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Therapy for Alcohol Dependence: Discover the Secret to Beating Alcohol Addiction

February 13, 2024

7 min read

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Author : United We Care
Clinically approved by : Dr.Vasudha
Therapy for Alcohol Dependence: Discover the Secret to Beating Alcohol Addiction

Introduction

In today’s world, experiencing trauma and overwhelming stress is highly common. We learn to consciously and unconsciously apply different thoughts and behaviors to manage these stressors. These are known as coping mechanisms, and depending on their nature and long-term effects, they can be either healthy or unhealthy. Alcohol dependence is a type of unhealthy coping mechanism.

Healthy coping mechanisms, such as exercise or mindfulness, help us deal with challenging situations and emotions in a constructive way, which further helps us make positive, long-term changes in life.

However, dealing with a traumatic or stressful situation takes time. Suppose we are not patient in processing it and committed to making healthy changes. In that case, we may end up seeking immediate and temporary relief to escape the discomfort, such as binge eating or abusing substances when feeling emotionally overwhelmed. These are known as unhealthy coping mechanisms, and they have a negative impact on our well-being in the long term.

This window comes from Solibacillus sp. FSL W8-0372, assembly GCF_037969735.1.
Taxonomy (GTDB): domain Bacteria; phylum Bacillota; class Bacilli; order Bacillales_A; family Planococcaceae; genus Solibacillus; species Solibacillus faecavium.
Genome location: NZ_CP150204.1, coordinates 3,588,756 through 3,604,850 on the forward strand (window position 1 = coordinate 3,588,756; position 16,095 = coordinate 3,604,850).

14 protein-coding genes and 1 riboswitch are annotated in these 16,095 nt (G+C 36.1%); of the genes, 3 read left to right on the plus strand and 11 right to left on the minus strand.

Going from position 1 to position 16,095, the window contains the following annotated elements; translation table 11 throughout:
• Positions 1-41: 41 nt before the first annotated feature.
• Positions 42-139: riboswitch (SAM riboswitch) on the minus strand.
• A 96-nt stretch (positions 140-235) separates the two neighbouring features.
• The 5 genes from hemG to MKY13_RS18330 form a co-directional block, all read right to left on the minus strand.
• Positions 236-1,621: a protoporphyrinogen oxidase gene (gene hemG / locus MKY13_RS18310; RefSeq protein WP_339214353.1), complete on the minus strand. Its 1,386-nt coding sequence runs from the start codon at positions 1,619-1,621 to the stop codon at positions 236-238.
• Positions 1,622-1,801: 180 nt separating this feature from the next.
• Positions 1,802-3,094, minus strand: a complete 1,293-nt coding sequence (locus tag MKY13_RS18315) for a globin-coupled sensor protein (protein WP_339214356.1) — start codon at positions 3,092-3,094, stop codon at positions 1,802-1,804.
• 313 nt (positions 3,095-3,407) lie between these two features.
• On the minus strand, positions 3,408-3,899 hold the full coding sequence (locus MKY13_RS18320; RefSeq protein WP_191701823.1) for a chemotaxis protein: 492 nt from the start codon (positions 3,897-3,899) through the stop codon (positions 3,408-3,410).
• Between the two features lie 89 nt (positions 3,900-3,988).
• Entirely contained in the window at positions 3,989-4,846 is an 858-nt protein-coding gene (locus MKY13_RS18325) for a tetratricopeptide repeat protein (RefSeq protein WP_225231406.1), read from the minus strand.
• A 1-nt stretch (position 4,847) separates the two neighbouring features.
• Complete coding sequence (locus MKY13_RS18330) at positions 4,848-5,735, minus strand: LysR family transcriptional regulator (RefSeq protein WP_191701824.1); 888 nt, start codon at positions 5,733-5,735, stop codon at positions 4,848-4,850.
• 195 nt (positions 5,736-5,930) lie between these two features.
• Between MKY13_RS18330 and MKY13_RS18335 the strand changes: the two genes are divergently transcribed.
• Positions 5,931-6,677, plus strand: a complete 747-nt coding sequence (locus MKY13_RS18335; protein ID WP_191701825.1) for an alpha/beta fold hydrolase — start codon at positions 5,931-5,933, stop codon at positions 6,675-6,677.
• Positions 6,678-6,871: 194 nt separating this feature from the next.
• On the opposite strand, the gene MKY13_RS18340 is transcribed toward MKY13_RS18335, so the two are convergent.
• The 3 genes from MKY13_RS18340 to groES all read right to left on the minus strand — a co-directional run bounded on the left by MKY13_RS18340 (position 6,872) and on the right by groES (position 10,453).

Alcohol dependence is a highly prevalent unhealthy coping mechanism across the world, with up to 3 million people dying every year due to alcohol abuse.[1]

What is alcohol dependence?

Drinking alcohol to deal with emotional distress is known as alcohol dependence. It is both a physical and psychological dependence. This dependence is characterized by continued drinking despite experiencing negative effects. Excessive alcohol use can result in changes in the structure and functioning of the brain.

A combination of genetic, environmental, and social factors causes alcohol dependence. [2] Individuals with a parent or close relative with alcohol dependency are three to four times more likely to develop it themselves. Severe childhood trauma also significantly increases the risk of developing alcohol addiction. The glamorous portrayal of drinking in the media not only sends the message to youth that it’s okay to drink too much but also encourages them to do so.